Ezra Chiloba has said he will remain in IEBC despite the Opposition's push to have him removed before the October 17 repeat election.
The CEO said the electoral agency will meet with stakeholders on Thursday to respond to NASA's threat to boycott the polls.
"I should not be part of the matrix on whether I leave the body or not. All stakeholders need to concentrate on ensuring the country is ready for the coming presidential election," he said in an interview on NTV on Wednesday.
He denied that he was part of the team that was in charge of the presidential election that was nullified by the Supreme Court.
"I personally have not seen the details from the Supreme Court so it would be presumptuous to say who is guilty," Chiloba said.
"From where I stand, yes, the election was free. For instance, this time around we had all the service providers on board unlike in 2012. As far as minor irregularities, I am of the opinion that they were not adequate to invalidate the election, but that is water under the bridge," he added.
The CEO said they were shocked by the Supreme Court ruling but had to comply with the orders.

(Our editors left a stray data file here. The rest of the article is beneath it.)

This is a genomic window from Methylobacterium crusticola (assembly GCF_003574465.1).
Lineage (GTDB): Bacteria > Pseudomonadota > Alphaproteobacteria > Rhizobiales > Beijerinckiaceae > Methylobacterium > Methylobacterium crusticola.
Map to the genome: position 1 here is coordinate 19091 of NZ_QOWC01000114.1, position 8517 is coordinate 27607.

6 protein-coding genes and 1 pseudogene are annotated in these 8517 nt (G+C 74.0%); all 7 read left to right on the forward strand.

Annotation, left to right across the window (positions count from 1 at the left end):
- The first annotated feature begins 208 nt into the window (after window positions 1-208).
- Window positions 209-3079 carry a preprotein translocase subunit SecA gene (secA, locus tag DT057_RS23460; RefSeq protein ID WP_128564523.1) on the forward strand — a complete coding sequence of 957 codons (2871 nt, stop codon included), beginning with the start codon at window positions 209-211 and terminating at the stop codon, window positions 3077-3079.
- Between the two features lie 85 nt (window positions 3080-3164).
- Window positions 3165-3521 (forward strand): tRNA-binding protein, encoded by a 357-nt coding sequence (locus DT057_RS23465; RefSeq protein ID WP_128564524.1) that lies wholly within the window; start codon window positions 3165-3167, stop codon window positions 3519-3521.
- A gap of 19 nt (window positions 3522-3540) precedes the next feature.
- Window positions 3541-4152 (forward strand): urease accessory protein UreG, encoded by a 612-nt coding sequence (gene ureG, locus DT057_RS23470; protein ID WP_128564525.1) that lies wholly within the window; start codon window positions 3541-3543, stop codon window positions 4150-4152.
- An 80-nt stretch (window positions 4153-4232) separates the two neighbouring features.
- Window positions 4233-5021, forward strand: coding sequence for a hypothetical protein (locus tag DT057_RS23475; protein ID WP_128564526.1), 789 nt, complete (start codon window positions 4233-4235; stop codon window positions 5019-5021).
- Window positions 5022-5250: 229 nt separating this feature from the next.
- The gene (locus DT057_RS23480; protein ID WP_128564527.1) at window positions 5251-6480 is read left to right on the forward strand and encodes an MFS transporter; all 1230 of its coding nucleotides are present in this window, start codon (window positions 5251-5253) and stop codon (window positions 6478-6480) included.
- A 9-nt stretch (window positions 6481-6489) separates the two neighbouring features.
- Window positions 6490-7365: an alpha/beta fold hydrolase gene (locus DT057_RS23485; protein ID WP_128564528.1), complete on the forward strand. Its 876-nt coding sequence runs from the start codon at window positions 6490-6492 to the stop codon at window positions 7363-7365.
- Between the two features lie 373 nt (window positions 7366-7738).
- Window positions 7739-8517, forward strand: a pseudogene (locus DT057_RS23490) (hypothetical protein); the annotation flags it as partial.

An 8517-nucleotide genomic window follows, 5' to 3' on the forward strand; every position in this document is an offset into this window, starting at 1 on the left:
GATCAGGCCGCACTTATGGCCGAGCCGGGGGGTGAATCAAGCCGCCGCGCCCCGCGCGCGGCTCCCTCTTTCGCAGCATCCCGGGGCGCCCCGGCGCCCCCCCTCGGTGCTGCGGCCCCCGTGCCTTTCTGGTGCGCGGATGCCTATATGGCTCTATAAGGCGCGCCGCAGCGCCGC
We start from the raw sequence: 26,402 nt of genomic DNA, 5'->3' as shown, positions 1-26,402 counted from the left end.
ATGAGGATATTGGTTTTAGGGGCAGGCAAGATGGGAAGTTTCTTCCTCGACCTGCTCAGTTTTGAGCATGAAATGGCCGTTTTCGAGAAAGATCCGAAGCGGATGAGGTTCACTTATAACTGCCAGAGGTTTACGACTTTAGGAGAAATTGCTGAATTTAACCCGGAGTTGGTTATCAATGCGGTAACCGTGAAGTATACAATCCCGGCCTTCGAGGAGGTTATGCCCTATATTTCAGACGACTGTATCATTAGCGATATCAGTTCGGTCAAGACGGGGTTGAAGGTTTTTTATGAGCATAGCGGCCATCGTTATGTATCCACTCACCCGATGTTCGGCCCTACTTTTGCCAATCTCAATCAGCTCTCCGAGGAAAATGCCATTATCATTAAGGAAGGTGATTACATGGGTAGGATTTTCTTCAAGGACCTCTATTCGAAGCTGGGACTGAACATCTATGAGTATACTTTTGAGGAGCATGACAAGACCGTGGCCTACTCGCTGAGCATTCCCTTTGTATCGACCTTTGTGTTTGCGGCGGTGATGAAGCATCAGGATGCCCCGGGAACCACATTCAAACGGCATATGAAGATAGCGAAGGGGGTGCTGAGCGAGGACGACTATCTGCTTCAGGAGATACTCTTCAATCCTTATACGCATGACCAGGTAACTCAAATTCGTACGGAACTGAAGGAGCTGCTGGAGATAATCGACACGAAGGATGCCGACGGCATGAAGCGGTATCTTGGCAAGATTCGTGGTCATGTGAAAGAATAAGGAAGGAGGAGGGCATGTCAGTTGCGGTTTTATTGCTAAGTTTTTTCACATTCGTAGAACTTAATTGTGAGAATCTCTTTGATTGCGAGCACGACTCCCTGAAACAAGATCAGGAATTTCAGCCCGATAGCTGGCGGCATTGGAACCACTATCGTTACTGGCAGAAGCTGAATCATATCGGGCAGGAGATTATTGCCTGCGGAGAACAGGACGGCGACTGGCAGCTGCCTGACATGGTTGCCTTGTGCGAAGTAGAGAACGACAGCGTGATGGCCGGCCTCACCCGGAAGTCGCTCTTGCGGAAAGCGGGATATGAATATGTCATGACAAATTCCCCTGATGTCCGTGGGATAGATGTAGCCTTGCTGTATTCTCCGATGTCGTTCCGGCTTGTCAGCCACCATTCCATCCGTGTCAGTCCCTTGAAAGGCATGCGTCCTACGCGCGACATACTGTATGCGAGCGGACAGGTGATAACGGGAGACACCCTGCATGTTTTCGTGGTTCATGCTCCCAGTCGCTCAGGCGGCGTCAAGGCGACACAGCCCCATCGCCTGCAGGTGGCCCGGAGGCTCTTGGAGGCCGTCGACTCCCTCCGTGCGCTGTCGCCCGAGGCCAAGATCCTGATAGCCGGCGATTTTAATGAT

He said the electoral body will still get ballot papers from Al Ghurair, despite NASA's objection to the firm.
"Al Ghurair is our preferred choice for printing ballot papers because we have an existing contract with them," he said.
He defended the August 8 general election saying it was one of the best conducted in the region.
"This was one of the best managed elections in the region. How come the Supreme Court nullified it? For instance the IEBC system was never hacked as its being rumoured bcause our system was secure."
Chiloba also said his working relationship with chair Wafula Chebukati is cordial, following a storm over a memo sent to him by Chebukati.
Raila Odinga has remained firm in his calls to have Chiloba removed from the election team.
NASA has issued fresh demands to IEBC for the polls to be conducted.
But President Uhuru Kenyatta has asked the Opposition to stop wasting time on press conferences and court matters and focus on the repeat poll.